We met discussing exam questions saying goodbye to each other at elementary school yard,
We were talking about what we were going to do and bring, and where would we go with an eagerness that is mixed with the ecstasy of endings and longing for the days to come, but it was near future for children’s imagination which that time it was the limits of the world they drew with every chance they had.
Jafar said: my brother and I want to leave to our dad’s village at Tartous, and my sisters are going to Jableh with my mother.
He continued laughing: although my mom’s hometown is quite better, but I am not going I am from Tartous they do not like me.
We all laughed, we were laughing and I wondered about many questions, why do not they like him, is it because he is from Tartous?
I figured out this question’s answer later, among these questions based on delusional conflicts, the dual between Tartous’s people-Latakia’s people, in other words, Barcelona’s-Real Madrid’s fans.
Ismail continued talking and said firmly: I want to go to our village for sure, cherry season is coming, my mother, my brothers and I are helping my grandparents with the provisions, and we will come back before school.
Ismael was attached to his village, talking a lot about its beauty and its gardens, and told us his adventures in pomegranates and cherry orchards, and the “disobedient” Jamal who learned to swim last summer, I was little jealous, not because he only learned to swim before me but spending his vacation in this part of heaven in rural Idlib as he liked to call it.
I was listening to them, and silence tied my tongue, I slipped out with a bunch of questions in my head.
Why I do not have a village to visit in summer?
Where is our village?!
Is this my village?!
But how is that, and the people in this town call us “refugees”
Why do we have our private gathering, and there is school for refugees and school for “peasants”(like original people call them)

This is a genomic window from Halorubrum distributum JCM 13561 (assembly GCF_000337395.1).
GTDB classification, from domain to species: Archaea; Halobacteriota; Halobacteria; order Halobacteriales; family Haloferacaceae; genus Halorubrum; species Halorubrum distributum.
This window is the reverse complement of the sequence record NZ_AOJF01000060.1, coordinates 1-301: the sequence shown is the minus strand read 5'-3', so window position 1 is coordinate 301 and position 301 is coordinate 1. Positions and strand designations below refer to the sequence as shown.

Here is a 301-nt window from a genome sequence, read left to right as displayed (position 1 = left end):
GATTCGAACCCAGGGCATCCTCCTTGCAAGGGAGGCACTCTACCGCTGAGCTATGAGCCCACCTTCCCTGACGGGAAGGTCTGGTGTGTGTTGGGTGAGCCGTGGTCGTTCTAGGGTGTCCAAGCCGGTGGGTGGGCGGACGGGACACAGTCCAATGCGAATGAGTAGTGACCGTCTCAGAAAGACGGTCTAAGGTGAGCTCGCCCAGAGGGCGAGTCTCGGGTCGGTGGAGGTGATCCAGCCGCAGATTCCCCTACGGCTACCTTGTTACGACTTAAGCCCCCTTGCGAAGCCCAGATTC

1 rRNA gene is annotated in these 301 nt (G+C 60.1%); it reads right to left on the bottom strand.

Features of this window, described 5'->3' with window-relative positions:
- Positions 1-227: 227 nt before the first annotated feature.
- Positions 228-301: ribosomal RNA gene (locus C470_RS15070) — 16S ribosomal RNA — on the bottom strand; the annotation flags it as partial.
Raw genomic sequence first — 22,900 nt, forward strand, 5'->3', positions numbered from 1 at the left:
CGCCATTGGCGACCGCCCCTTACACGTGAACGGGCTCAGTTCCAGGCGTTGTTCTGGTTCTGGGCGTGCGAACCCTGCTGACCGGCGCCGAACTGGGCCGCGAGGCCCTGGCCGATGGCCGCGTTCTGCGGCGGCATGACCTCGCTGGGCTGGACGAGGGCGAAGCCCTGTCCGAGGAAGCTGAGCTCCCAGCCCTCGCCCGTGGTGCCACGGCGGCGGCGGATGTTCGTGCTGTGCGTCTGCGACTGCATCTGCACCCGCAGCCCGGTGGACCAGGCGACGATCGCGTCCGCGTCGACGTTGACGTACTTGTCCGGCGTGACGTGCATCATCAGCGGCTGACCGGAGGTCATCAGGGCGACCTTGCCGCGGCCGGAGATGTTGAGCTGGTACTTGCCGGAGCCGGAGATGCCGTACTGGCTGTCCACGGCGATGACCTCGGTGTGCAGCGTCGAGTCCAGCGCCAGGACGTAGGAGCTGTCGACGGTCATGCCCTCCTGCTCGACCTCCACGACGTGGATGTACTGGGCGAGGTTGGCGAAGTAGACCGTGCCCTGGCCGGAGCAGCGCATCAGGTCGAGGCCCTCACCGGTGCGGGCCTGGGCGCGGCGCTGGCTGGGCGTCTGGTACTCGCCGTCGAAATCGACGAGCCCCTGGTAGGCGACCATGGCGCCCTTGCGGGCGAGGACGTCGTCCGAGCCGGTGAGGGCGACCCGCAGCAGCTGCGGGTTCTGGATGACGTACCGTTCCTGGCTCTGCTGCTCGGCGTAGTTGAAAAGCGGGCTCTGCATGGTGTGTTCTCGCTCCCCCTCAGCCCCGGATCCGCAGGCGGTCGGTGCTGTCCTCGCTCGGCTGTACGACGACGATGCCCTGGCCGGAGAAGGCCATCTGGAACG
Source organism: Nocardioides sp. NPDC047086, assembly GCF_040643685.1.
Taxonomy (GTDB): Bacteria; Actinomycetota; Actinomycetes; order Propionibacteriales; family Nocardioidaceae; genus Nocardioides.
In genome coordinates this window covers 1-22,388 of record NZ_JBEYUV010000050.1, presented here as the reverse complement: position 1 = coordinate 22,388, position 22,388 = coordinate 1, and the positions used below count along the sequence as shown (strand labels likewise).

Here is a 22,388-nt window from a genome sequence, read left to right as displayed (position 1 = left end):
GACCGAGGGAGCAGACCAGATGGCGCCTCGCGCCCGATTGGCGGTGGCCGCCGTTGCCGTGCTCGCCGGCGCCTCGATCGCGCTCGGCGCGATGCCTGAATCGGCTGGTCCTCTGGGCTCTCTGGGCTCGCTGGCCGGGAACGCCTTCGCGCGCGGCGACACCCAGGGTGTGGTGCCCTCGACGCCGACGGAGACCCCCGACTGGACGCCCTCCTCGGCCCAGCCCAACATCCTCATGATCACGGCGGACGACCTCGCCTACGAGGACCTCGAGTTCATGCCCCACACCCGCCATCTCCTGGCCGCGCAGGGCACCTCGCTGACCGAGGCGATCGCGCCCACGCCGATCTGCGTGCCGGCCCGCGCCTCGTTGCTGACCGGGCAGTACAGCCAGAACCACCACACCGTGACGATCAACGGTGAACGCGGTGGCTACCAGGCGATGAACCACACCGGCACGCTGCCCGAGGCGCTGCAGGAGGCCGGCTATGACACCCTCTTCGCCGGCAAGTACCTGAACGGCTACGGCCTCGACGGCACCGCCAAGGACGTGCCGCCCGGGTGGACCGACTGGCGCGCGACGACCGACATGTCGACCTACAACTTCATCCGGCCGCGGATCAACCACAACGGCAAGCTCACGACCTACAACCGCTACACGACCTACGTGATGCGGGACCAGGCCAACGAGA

Questions in my head became like splitting cells reproducing quickly, until I found my small world that I see the universe boundaries is dividing, in time, I realized that a few meters and only one street made the two parts: “us” and “them”
Even after realizing the reality of this spatial-social divide did not concern me, what really mattered was, how our village looks like?
What would my vacation be like if I could go there?
What would my father grow the fields if he was “there”? And he is the one who is fond of farming and peasant life
My center of attention was “there”, I recalled some memories from my grandma’s speech and try to connect it together, I imagine my grandpa’s old stony house, the vineyards in front of it and the olive trees widespread, and the stove which my grandma still misses with every loaf of bread she eats from the modern neighborhood furnace.
My grandmother has a detailed memory of the “Golan Days”, she describes to us accurately her home “there” her favorite dish and her daily chores, their weddings, especially when Fahd Ballan sang.
These recollections enlighten my childhood memory which has not completed ten years old, I repeated everything I heard about “there”, like I am trying to engrave it in my mind, the human memory is like a flat white room with extended walls to infinity, we color it and draw it with every situation, incident, and small talk, that shape our own memory to become a part of the whole memory, the memory that was supposed to unite us and introduce us to others, but in vain, it was shattered with the first wave that struck us on June War, 1967, this date is mentioned in books and streamed in broadcasts as it is an Israeli occupation of the Golan Heights and displacement of its people, end point…